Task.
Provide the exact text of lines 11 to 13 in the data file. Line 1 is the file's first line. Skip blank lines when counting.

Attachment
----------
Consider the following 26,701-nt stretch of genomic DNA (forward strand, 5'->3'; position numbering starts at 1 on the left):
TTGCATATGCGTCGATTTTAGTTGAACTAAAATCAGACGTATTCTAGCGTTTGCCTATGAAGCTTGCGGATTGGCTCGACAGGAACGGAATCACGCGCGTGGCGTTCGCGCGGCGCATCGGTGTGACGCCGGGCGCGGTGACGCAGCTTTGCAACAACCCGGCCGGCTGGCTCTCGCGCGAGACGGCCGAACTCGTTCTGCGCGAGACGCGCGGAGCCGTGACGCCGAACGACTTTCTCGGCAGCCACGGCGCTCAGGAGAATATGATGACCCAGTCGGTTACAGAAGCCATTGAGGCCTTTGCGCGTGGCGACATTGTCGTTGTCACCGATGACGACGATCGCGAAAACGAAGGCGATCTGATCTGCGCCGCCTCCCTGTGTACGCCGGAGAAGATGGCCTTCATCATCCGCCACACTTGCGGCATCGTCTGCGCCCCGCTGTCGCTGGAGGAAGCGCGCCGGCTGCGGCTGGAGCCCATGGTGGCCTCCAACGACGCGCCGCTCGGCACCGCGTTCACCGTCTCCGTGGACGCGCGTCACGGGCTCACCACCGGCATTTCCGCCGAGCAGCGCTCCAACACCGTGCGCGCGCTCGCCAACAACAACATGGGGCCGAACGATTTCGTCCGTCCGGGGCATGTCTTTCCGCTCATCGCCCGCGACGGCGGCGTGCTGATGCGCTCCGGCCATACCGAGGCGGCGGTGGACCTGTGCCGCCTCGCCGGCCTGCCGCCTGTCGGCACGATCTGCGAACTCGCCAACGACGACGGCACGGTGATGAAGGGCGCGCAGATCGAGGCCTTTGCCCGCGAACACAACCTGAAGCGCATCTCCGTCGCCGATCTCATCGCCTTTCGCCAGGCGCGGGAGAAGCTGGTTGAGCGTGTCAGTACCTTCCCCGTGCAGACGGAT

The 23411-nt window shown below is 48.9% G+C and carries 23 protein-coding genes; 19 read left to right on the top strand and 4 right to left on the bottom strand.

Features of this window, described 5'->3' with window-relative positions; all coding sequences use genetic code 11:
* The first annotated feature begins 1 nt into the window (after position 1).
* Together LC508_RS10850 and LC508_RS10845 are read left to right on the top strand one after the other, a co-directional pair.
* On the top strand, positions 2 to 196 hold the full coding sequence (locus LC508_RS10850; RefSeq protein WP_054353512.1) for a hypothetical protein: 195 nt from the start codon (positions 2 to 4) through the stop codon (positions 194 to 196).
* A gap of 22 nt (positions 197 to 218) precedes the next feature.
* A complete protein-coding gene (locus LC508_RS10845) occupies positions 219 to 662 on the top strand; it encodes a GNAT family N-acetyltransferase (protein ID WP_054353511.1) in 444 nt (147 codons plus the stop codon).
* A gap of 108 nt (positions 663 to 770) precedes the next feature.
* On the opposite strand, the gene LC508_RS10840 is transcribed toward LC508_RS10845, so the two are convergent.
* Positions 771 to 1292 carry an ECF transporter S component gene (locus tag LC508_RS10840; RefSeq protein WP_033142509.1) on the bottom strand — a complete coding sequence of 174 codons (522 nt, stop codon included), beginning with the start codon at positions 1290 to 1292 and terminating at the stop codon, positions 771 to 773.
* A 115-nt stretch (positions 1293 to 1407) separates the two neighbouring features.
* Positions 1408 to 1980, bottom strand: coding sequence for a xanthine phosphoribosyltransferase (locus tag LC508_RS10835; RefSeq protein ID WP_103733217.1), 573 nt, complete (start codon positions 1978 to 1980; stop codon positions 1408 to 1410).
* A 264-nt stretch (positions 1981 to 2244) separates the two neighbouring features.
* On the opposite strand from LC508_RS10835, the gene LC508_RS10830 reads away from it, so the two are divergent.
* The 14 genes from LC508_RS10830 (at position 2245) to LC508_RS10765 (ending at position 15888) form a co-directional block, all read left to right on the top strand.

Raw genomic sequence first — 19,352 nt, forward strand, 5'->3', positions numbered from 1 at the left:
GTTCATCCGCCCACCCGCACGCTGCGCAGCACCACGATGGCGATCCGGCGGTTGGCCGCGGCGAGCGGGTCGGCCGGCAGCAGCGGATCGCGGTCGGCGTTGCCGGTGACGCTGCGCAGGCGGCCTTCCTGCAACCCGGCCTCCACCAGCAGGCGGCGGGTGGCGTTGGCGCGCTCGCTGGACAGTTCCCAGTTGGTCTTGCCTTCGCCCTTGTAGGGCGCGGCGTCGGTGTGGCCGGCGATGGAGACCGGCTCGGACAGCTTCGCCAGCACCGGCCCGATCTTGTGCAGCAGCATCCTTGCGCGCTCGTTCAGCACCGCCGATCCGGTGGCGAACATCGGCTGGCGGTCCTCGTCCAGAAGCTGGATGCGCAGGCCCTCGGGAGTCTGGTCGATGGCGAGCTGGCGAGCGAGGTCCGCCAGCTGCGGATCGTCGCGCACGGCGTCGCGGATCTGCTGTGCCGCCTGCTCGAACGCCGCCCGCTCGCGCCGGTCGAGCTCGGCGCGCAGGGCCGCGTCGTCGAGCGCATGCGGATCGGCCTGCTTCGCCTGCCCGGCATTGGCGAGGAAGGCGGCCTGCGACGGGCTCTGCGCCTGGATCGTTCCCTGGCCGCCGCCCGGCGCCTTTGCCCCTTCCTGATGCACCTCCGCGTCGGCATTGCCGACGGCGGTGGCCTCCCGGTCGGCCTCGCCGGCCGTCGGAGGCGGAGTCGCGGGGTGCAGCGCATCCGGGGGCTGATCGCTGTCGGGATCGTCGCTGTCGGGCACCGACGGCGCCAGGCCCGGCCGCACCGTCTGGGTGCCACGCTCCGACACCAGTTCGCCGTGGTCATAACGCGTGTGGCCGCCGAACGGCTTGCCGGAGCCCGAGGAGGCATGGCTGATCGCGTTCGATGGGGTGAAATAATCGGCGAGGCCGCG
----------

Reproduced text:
* On the opposite strand, the gene LC508_RS10840 is transcribed toward LC508_RS10845, so the two are convergent.
* Positions 771 to 1292 carry an ECF transporter S component gene (locus tag LC508_RS10840; RefSeq protein WP_033142509.1) on the bottom strand — a complete coding sequence of 174 codons (522 nt, stop codon included), beginning with the start codon at positions 1290 to 1292 and terminating at the stop codon, positions 771 to 773.
* A 115-nt stretch (positions 1293 to 1407) separates the two neighbouring features.